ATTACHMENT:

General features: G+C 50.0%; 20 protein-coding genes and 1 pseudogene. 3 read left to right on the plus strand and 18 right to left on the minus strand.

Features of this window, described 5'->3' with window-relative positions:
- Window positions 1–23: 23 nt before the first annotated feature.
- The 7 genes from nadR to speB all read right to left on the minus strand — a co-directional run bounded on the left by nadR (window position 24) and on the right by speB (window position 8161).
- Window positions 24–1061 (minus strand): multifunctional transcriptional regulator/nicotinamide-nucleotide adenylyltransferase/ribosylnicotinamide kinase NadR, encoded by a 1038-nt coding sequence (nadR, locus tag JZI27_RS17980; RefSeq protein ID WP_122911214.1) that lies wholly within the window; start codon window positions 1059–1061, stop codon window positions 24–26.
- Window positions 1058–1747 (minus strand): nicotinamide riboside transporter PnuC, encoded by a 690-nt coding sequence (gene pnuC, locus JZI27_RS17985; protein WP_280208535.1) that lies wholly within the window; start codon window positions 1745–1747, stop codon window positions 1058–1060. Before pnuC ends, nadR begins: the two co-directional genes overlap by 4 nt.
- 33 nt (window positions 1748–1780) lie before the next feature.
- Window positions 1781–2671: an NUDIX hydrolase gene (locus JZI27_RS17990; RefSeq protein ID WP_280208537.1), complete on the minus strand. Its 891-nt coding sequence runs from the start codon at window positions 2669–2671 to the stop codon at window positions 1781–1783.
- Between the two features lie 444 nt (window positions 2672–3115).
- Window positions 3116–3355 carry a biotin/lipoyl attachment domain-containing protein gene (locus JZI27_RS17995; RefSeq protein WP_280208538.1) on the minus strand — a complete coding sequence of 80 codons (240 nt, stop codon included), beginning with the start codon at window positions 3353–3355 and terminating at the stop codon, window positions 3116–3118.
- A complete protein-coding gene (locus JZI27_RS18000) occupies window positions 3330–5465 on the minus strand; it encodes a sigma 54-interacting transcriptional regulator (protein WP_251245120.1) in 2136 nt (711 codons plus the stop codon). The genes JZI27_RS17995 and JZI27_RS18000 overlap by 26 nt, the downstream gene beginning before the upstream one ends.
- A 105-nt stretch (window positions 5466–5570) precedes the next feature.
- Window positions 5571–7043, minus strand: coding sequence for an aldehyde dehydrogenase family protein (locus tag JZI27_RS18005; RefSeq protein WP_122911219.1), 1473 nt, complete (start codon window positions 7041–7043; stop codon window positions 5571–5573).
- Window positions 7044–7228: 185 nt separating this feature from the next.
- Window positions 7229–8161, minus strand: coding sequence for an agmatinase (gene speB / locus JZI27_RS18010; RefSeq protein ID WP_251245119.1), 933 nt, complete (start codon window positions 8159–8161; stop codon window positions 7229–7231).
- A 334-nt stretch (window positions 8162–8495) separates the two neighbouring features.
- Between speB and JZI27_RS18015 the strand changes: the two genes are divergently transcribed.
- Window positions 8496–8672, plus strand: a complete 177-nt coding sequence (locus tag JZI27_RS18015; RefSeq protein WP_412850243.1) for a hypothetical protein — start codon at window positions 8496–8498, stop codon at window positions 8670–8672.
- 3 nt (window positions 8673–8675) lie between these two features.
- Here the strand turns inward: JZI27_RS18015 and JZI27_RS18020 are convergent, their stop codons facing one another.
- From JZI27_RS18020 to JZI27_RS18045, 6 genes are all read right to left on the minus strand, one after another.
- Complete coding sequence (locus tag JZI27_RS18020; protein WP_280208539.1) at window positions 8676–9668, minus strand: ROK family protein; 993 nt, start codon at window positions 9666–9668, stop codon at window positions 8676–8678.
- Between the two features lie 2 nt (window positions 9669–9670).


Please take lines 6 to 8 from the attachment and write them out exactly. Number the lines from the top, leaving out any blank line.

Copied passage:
- Window positions 1058–1747 (minus strand): nicotinamide riboside transporter PnuC, encoded by a 690-nt coding sequence (gene pnuC, locus JZI27_RS17985; protein WP_280208535.1) that lies wholly within the window; start codon window positions 1745–1747, stop codon window positions 1058–1060. Before pnuC ends, nadR begins: the two co-directional genes overlap by 4 nt.
- 33 nt (window positions 1748–1780) lie before the next feature.
- Window positions 1781–2671: an NUDIX hydrolase gene (locus JZI27_RS17990; RefSeq protein ID WP_280208537.1), complete on the minus strand. Its 891-nt coding sequence runs from the start codon at window positions 2669–2671 to the stop codon at window positions 1781–1783.